Job centres failing to deliver reliable talent, says think tank
The town-centre locations for getting jobs are not actually doing their job, according to Policy Exchange – suggesting that they could be opened up to competition from businesses and charities
Job centres could soon face competition from voluntary-sector and corporate recruiters to find sustainable work for jobseekers and reliable talent for employers, according to centre-right think tank Policy Exchange. In new report Joined Up Welfare, the organisation argues that the current system is failing to put people into long-term jobs, and that many benefit claimants yo-yo in and out of jobs in short intervals. In fact, its findings suggest that only 36% of those who claim jobseekers’ allowance fill a vacancy within six months of signing on, and remain employed for at least seven months after being hired.
The lobby group believes that the current framework would be more effective if job centres were reformed to provide more specialised care, with charities and companies stepping in as competitors to help the jobless find work.
A significant part of the problem with the current welfare system, said the report, is that its fragmented nature has made it particularly hard to source suitable opportunities for many of the 11.5 million people who have long-term health conditions, because these issues are not dealt with early enough in the application process.
With up to 18% of the working-age population suffering from mental-health problems, and around 10,000 16 to 18-year-olds leaving care per year, job centres are faced with tough challenges to help people with significant barriers to work back into jobs.
“The way public services are currently structured means that often a jobseeker ends up being passed from pillar to post,” said repord co-author Guy Miscampbell. “This is confusing for the individual, creates barriers to help them into work and is expensive.”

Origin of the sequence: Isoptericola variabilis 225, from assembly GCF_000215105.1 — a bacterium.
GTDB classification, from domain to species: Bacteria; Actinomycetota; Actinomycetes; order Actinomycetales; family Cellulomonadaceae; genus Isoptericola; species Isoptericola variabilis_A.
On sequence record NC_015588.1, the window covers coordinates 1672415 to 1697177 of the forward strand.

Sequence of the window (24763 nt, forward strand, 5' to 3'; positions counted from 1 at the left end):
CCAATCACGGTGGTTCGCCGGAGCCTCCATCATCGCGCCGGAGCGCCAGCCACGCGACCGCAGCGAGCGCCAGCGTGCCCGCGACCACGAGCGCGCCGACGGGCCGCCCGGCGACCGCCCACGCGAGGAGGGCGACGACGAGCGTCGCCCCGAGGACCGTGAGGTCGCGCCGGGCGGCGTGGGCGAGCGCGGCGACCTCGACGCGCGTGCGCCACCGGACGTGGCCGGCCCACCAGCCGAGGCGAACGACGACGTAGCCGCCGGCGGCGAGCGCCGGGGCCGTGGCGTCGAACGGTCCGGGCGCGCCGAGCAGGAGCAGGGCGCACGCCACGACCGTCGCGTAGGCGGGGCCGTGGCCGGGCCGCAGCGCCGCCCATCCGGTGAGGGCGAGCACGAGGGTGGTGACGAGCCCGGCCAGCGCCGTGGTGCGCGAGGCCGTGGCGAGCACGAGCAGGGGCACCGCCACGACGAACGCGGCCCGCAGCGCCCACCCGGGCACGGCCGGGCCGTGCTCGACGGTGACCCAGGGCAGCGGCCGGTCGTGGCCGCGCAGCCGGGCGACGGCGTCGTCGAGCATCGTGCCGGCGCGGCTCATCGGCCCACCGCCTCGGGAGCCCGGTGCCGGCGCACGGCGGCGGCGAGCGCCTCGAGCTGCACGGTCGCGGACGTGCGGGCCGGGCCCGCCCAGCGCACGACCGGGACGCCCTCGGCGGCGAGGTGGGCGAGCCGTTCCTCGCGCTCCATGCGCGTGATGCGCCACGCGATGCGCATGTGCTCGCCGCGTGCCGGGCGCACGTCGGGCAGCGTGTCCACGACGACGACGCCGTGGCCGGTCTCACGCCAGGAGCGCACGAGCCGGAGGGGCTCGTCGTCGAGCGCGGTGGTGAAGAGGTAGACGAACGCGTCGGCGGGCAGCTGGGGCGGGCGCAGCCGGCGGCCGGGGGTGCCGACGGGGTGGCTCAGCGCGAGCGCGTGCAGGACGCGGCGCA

The think tank suggests that the changes would see Jobcentre Plus premises rebranded “Citizen Support”, and would function as a central hub for the unemployed to access government services. They could also speak to an advisor who would identify an individual's specific barriers to work, and assess how they could be overcome.
In particular, Policy Exchange says, opening the market to private-sector recruiters would enable jobseekers to choose which service is most useful for finding them work, as they will be given access to data showing the previous success rates of all the available providers. Additionally, the group concludes, each individual jobseeker would be allocated central-government funds, and that person would pay the provider of their choice out of that cash: a marked change from the existing process, in which the budget is funnelled from Whitehall directly to different providers.
Read the full Policy Exchange report.
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